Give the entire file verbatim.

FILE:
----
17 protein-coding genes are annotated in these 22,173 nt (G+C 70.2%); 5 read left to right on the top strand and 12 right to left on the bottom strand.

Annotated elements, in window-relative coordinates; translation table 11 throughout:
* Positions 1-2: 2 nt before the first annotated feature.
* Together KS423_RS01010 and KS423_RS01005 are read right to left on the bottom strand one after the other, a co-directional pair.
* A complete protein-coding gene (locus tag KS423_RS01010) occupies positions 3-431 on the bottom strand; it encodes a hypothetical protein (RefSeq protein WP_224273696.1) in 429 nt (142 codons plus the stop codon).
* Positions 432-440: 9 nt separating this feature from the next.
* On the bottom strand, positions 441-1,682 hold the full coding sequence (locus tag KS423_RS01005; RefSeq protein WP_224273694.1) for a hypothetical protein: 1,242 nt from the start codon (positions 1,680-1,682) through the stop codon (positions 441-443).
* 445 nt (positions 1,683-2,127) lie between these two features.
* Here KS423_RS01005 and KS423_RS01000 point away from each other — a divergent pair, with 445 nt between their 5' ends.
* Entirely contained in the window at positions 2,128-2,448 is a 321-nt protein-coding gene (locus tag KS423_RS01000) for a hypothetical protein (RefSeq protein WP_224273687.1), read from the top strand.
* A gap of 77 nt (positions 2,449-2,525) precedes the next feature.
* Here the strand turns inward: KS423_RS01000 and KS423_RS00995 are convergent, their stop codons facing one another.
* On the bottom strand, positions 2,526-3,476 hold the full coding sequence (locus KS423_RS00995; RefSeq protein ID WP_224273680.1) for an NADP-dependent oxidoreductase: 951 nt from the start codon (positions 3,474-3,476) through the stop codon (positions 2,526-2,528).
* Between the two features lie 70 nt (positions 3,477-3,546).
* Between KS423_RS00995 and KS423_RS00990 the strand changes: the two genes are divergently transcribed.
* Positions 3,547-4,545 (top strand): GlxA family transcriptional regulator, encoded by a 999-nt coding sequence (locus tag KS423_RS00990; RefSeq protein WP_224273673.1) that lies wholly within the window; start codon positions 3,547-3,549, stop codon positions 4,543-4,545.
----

17 protein-coding genes are annotated in these 22,173 nt (G+C 70.2%); 5 read left to right on the top strand and 12 right to left on the bottom strand.

Annotated elements, in window-relative coordinates; translation table 11 throughout:
* Positions 1-2: 2 nt before the first annotated feature.
* Together KS423_RS01010 and KS423_RS01005 are read right to left on the bottom strand one after the other, a co-directional pair.
* A complete protein-coding gene (locus tag KS423_RS01010) occupies positions 3-431 on the bottom strand; it encodes a hypothetical protein (RefSeq protein WP_224273696.1) in 429 nt (142 codons plus the stop codon).
* Positions 432-440: 9 nt separating this feature from the next.
* On the bottom strand, positions 441-1,682 hold the full coding sequence (locus tag KS423_RS01005; RefSeq protein WP_224273694.1) for a hypothetical protein: 1,242 nt from the start codon (positions 1,680-1,682) through the stop codon (positions 441-443).
* 445 nt (positions 1,683-2,127) lie between these two features.
* Here KS423_RS01005 and KS423_RS01000 point away from each other — a divergent pair, with 445 nt between their 5' ends.
* Entirely contained in the window at positions 2,128-2,448 is a 321-nt protein-coding gene (locus tag KS423_RS01000) for a hypothetical protein (RefSeq protein WP_224273687.1), read from the top strand.
* A gap of 77 nt (positions 2,449-2,525) precedes the next feature.
* Here the strand turns inward: KS423_RS01000 and KS423_RS00995 are convergent, their stop codons facing one another.
* On the bottom strand, positions 2,526-3,476 hold the full coding sequence (locus KS423_RS00995; RefSeq protein ID WP_224273680.1) for an NADP-dependent oxidoreductase: 951 nt from the start codon (positions 3,474-3,476) through the stop codon (positions 2,526-2,528).
* Between the two features lie 70 nt (positions 3,477-3,546).
* Between KS423_RS00995 and KS423_RS00990 the strand changes: the two genes are divergently transcribed.
* Positions 3,547-4,545 (top strand): GlxA family transcriptional regulator, encoded by a 999-nt coding sequence (locus tag KS423_RS00990; RefSeq protein WP_224273673.1) that lies wholly within the window; start codon positions 3,547-3,549, stop codon positions 4,543-4,545.